Will there be help for ADIs regards providing a standard SatNav device to fit to their vehicles or recommendations as to preferred SatNav device/models to consider . Any help regards discount purchase of SatNav device?

    • Replies to Brian Robertson>

      Comment by John (DVSA) posted on

      Hi Brian.

      Just as DVSA doesn't recommend vehicles, we won't be recommending a sat nav to use. Instructors will need to choose the one that best meets their needs.

      We’ll be using a TomTom Start 52 for the test, but it doesn’t matter what sat nav you use for lessons.

      Our examiners won’t be looking at whether your pupil can set up and use a sat nav. They’ll be assessing how they manage the distraction while driving.


  2. Comment by Arnold Bryan posted on

    What about PDI's who have passed pt 2 and are doing their part 3 training and headed towards the sc. ?

  3. Comment by Andrew Miller posted on

    Please can we have more guidance on the expected answers or responses to the new show me questions.

    For example question 5: "When it’s safe to do so, can you show me how you’d operate the horn?". Is the candidate required to actually sound the horn? If the candidate replies "I would press here." whilst moving his/her hand to the centre of the steering wheel and then back but not actually pressing to sound the horn, would that be considered correct? If not, why not? It answers the question asked and demonstrates that the candidate knows how to operate the horn.

    In the DVSA video, the examiner adds the word "please" to the end of each of the questions. Are examiners expected to follow the wording given on the website (or in the DT1) or adjust the wording to their personal taste? Why isn't the word "please" in the questions on the website?

    In the DVSA video, the candidate is asked to clean the windscreen and does so with no mirror checks. Would this be considered as a fault? The candidate is also asked to set the rear demister. It's not clear what she does, but she seems to turn it on and leave it on. Should the examiner prompt the candidate to turn it back off? If it is left on would it be marked as a fault because it is not good practice for eco-friendly driving? If the rear demister is left on unnecessarily in an electric car, range may be significantly reduced.

    • Replies to Andrew Miller>

      Comment by John (DVSA) posted on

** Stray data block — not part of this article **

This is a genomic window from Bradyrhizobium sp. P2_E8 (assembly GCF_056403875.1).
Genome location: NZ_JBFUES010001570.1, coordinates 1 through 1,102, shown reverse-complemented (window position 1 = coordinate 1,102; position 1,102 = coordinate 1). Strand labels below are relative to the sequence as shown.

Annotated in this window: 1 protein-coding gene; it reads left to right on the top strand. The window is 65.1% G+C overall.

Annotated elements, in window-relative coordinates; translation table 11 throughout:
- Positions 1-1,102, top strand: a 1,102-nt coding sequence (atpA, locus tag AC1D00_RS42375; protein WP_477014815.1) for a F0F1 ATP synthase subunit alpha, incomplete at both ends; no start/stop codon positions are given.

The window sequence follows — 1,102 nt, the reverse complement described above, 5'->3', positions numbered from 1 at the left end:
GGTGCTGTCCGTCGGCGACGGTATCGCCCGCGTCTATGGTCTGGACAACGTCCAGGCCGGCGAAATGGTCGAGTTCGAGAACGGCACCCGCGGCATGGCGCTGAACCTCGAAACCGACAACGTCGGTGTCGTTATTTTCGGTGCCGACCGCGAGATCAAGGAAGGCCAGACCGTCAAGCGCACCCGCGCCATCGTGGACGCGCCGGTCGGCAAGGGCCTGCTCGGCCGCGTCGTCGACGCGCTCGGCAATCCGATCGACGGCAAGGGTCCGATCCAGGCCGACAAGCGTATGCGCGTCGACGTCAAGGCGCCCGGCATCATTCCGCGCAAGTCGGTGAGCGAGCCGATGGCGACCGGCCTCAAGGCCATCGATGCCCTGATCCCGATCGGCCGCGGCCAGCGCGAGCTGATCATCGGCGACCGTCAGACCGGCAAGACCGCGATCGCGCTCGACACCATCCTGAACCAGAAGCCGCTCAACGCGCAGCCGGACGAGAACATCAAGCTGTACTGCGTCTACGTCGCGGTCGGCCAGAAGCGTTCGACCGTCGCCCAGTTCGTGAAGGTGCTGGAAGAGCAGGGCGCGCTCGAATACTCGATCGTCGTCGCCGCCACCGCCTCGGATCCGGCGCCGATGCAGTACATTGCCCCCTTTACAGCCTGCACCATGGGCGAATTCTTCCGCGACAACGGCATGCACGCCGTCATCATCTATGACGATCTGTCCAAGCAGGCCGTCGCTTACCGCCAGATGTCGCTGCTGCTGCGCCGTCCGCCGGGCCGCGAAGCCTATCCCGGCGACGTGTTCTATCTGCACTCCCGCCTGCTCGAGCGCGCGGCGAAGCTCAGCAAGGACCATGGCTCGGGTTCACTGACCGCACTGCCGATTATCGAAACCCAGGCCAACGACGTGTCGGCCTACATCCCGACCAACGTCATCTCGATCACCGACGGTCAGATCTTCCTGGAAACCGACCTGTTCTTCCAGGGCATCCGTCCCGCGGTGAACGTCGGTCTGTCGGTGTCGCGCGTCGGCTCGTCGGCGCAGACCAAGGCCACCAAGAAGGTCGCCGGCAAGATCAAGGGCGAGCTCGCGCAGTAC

Hi Andrew

      Your candidate will need to operate the horn, as the purpose of the ‘show me’ question on the move is to physically demonstrate the safe operation of the control while driving.

      As with the current ‘show me, tell me’ questions, if they just point to the horn, they'd be asked to show how they'd know if it was working or not by physically pressing it. The question will only be asked in a location which is appropriate and suitable for the horn to be sounded.

      Examiners can humanise the wordings by adding ‘please’ or any appropriate wording, providing the message is still clear and understandable.

      Not checking the mirror prior to operating the windscreen washers and wipers would not constitute a fault.

      Once any appropriate ‘show me’ question has been asked, the examiner will advise the candidate that they may want to switch it off if they don’t do so themselves.

      If, after the advice is given, the candidate decides to leave the control turned on then that is their choice. The examiner may then decide to offer further advice if appropriate.

      There are many vehicles on the market with self-cancelling demisters once they have served their purpose.


  4. Comment by Stephen Hicks posted on

    Really am surprised at how many ADI's are worrying themselves over these changes, since the start of my retraining to becoming an instructor in 2002 have myself always taught these supposed new "Driving Test Change's" as part of preparing my pupils to become safe independent drivers ..

  5. Comment by Bryan Jack posted on

    Not sure where we can practice all this bay parking. No bays at the test centre I use, so I am able to take bay parking out of the test preparation and include it in lessons after the test. I believe several large supermarkets in the Glasgow area have already "banned" learners from practicing in their car parks

  6. Comment by Lucy charlotte Thurston posted on

    Thanks. That helps a lot.

  7. Comment by John Clark posted on

    One thing I heard from an ADI who participated in the trials of the new test is that, to use his phrase, "there's a lot more driving" in the new test. Does this mean that there will be new test routes, and will they be wider-ranging than the current routes?